Prop. 8 Court Challenge: Televised or Not?

by Frank Pizzoli
The first salvo in California’s Prop. 8 court trial involves whether or not the proceedings should be televised. After complicated legal wrangling, state district court Judge Vaughn Walker ruled that video of the trial challenging Prop. 8 could be posted on YouTube.

Supporters of Prop. 8, California’s state constitutional ban on same-sex marriage then went to the US Supreme Court Saturday in an attempt to stop the YouTube televising of the trial starting expected to start today, Jan. 11, according to Lyle Denniston of SCOTUS blog and reported by Central Voice San Francisco correspondent Michael Petrelis. Prop. 8 opponents claim that the video ban violates the US Constitution.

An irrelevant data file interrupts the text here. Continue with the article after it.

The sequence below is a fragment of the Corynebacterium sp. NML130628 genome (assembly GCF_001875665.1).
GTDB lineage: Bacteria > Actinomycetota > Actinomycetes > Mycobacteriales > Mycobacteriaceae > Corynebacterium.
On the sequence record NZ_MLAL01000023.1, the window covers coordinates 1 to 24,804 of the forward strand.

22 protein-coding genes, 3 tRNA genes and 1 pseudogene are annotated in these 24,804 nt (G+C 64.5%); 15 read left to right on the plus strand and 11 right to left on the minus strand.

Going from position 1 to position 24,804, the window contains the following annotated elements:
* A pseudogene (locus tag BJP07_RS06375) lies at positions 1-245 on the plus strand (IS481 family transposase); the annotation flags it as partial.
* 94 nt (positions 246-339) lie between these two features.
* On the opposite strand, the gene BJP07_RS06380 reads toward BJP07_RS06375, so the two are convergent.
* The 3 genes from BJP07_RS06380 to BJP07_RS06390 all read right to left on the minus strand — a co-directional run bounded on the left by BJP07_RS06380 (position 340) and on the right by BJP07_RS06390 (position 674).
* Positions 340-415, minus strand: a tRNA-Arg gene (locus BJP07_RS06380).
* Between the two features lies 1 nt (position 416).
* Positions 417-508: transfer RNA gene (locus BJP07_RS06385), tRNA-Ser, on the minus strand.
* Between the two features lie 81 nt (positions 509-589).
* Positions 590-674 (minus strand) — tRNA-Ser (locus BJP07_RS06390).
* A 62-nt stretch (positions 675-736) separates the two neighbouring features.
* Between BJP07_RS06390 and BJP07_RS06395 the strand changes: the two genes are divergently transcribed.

The decision to allow or ban televised viewing of the trail is now before the US Supreme Court. Justice Anthony M. Kennedy, as circuit justice for the Ninth Circuit, had asked for a response by noon Sunday. A decision is pending.

Opponents of Prop. 8, along with a coalition of media organizations, argued by midday Sunday that televised viewing of the trial on the marriage ban’s validity should not be barred.

Justice Kennedy has the authority to act on the stay request on his own, or the option of sharing the issue with his colleagues.

The Sunshine State began granting same-sex marriage licenses June 16, 2008, following a state supreme court ruling based on an equal protection under the law argument. License granting stopped November 5, 2008 with passage of Prop. 8, an amendment to the state constitution limiting marriages to those between one man and one woman.


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